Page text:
in Business, Creativity, Motivation, Philosophy, Psychology

WWW.THAD — What We Want To Have Already Done

“All the Woulda-Coulda-Shouldas
Layin’ in the sun,
Talkin’ ‘bout the things
They woulda coulda shoulda done…
But those Woulda-Coulda-Shouldas
All ran away and hid
From one little did.”

– Shel Silverstein, “Falling Up”

Do you often find yourself overwhelmed by all the things you’d like to do? Well, I do!

As soon as something interesting strikes me I jot it down in my note pad or phone. This has lead to, for better or worse, an abundance of cool ideas and projects I’d like to do.

While I was talking to an illustrator who’s got the same “problem” (really, it’s more of a luxury than anything else), it hit me that they weren’t always talking about things they’d like to do as much as things they’d like to have done.

I started examining myself and came to the conclusion that about 95% of the stuff I’ve written down are really things I’d merely like to have done.

The difference is that the things I’d like to do are things where I enjoy the process of making the idea or project come to life as well as seeing the end result.

On the other hand things that I’d like to have done are things where I don’t enjoy the process and only want the end result.

There’s also a third category and these are really dangerous for me. I call these my WCS-ideas, my Woulda-Coulda-Shoulda-ideas.

Idea Lightbulb DoodleHey! What’s the big idea?

These are ideas and projects where I enjoy the process so much I never actually finish them.

I make up lame excuses and whenever I actually put a deadline on it I somehow manage to keep pushing it into the future.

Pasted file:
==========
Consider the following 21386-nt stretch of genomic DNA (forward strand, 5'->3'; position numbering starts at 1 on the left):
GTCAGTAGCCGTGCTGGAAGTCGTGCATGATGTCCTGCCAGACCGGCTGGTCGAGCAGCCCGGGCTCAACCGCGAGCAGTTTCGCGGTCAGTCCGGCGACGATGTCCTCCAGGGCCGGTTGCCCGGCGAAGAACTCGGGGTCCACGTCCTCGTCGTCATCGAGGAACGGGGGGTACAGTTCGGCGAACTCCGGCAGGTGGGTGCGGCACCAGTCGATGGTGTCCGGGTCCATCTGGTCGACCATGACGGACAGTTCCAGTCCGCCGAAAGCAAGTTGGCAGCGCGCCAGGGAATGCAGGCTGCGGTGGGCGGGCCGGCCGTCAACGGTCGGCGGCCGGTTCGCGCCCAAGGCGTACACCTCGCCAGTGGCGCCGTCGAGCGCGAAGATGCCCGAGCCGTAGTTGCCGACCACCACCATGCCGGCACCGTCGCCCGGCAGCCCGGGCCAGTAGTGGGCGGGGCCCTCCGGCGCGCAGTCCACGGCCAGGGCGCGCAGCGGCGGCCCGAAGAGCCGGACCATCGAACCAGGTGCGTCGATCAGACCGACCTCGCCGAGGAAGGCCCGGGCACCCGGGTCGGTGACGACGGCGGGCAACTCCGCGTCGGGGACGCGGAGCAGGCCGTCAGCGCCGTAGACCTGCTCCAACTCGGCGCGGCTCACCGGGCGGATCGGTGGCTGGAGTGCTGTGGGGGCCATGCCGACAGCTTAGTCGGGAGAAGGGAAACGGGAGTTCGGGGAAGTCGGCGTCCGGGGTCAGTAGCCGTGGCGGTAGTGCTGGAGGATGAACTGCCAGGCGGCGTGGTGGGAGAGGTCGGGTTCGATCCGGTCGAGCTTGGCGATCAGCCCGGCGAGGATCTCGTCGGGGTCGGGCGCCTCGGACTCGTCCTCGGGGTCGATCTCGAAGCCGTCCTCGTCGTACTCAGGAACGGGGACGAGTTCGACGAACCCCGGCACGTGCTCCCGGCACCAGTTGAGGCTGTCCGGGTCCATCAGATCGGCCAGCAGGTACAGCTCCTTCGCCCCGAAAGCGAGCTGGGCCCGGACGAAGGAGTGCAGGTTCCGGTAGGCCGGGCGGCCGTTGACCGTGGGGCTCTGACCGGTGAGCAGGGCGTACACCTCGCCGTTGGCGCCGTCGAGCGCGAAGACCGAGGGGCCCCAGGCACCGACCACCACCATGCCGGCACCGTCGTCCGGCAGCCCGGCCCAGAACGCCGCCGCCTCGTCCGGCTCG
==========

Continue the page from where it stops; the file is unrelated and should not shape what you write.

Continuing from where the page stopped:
Why? Because I’m only accountable to myself for putting them out in the world. Also, finishing them means that I won’t get to keep working on them.

I’ve found that the only way I can manage to finish them is by including other people in the project or in some way being held accountable to them.

Here’s how I’ve changed my approach to these projects & ideas.

  1. Like to do: Not really changed much here. Luckily I’m self-motivated by these so I simply manage to do them. What I’ve done is to allow for extended breaks to occur so that I can look at them with fresh eyes.
  2. Like to have done: These I generally don’t bother with or give away to others who enjoy the process and can actually finish them. I only do them by myself if there’s a large upside and nobody else wants to jump on board.
  3. WCS: I include others or hold myself accountable to them in some way so that I actually finish them.

This is what I’ve found works for me. If you’ve got some ideas about how to manage them in another or better way, please let me know.

Have a kick-ass ₢eative day!

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